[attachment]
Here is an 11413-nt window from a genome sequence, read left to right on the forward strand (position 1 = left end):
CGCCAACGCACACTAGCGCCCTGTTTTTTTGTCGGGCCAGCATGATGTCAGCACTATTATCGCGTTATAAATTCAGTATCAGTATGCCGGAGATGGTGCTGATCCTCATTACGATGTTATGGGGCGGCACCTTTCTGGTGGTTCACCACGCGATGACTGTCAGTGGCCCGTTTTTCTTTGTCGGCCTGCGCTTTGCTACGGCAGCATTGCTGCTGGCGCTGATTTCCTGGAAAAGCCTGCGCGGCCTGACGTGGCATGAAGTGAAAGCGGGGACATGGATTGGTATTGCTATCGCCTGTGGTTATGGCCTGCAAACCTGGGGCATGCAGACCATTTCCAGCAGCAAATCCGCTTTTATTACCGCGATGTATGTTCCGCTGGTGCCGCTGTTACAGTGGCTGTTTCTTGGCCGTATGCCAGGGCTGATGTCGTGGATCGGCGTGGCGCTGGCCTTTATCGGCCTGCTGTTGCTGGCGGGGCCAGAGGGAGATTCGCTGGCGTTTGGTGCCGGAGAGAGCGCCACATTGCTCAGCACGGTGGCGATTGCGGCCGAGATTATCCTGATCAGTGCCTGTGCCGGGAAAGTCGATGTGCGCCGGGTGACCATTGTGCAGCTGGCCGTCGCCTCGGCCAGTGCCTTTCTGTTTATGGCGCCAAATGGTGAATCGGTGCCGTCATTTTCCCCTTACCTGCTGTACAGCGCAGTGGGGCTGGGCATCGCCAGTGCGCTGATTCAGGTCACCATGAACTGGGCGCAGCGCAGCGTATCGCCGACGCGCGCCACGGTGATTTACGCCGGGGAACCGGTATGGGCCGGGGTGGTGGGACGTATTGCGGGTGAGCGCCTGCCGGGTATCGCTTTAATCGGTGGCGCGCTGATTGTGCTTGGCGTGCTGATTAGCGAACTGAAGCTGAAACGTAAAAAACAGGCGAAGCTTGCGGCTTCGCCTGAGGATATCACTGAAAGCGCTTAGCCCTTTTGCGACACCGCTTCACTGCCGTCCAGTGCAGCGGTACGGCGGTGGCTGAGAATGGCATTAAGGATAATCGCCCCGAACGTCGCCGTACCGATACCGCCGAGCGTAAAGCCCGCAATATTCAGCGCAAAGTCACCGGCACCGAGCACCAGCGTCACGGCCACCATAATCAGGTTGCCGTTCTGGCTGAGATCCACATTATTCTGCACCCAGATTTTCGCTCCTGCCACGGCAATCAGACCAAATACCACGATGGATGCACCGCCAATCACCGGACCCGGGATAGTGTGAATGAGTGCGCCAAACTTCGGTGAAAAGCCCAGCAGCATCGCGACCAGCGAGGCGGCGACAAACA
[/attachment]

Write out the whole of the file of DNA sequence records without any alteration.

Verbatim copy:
Here is an 11413-nt window from a genome sequence, read left to right on the forward strand (position 1 = left end):
CGCCAACGCACACTAGCGCCCTGTTTTTTTGTCGGGCCAGCATGATGTCAGCACTATTATCGCGTTATAAATTCAGTATCAGTATGCCGGAGATGGTGCTGATCCTCATTACGATGTTATGGGGCGGCACCTTTCTGGTGGTTCACCACGCGATGACTGTCAGTGGCCCGTTTTTCTTTGTCGGCCTGCGCTTTGCTACGGCAGCATTGCTGCTGGCGCTGATTTCCTGGAAAAGCCTGCGCGGCCTGACGTGGCATGAAGTGAAAGCGGGGACATGGATTGGTATTGCTATCGCCTGTGGTTATGGCCTGCAAACCTGGGGCATGCAGACCATTTCCAGCAGCAAATCCGCTTTTATTACCGCGATGTATGTTCCGCTGGTGCCGCTGTTACAGTGGCTGTTTCTTGGCCGTATGCCAGGGCTGATGTCGTGGATCGGCGTGGCGCTGGCCTTTATCGGCCTGCTGTTGCTGGCGGGGCCAGAGGGAGATTCGCTGGCGTTTGGTGCCGGAGAGAGCGCCACATTGCTCAGCACGGTGGCGATTGCGGCCGAGATTATCCTGATCAGTGCCTGTGCCGGGAAAGTCGATGTGCGCCGGGTGACCATTGTGCAGCTGGCCGTCGCCTCGGCCAGTGCCTTTCTGTTTATGGCGCCAAATGGTGAATCGGTGCCGTCATTTTCCCCTTACCTGCTGTACAGCGCAGTGGGGCTGGGCATCGCCAGTGCGCTGATTCAGGTCACCATGAACTGGGCGCAGCGCAGCGTATCGCCGACGCGCGCCACGGTGATTTACGCCGGGGAACCGGTATGGGCCGGGGTGGTGGGACGTATTGCGGGTGAGCGCCTGCCGGGTATCGCTTTAATCGGTGGCGCGCTGATTGTGCTTGGCGTGCTGATTAGCGAACTGAAGCTGAAACGTAAAAAACAGGCGAAGCTTGCGGCTTCGCCTGAGGATATCACTGAAAGCGCTTAGCCCTTTTGCGACACCGCTTCACTGCCGTCCAGTGCAGCGGTACGGCGGTGGCTGAGAATGGCATTAAGGATAATCGCCCCGAACGTCGCCGTACCGATACCGCCGAGCGTAAAGCCCGCAATATTCAGCGCAAAGTCACCGGCACCGAGCACCAGCGTCACGGCCACCATAATCAGGTTGCCGTTCTGGCTGAGATCCACATTATTCTGCACCCAGATTTTCGCTCCTGCCACGGCAATCAGACCAAATACCACGATGGATGCACCGCCAATCACCGGACCCGGGATAGTGTGAATGAGTGCGCCAAACTTCGGTGAAAAGCCCAGCAGCATCGCGACCAGCGAGGCGGCGACAAACA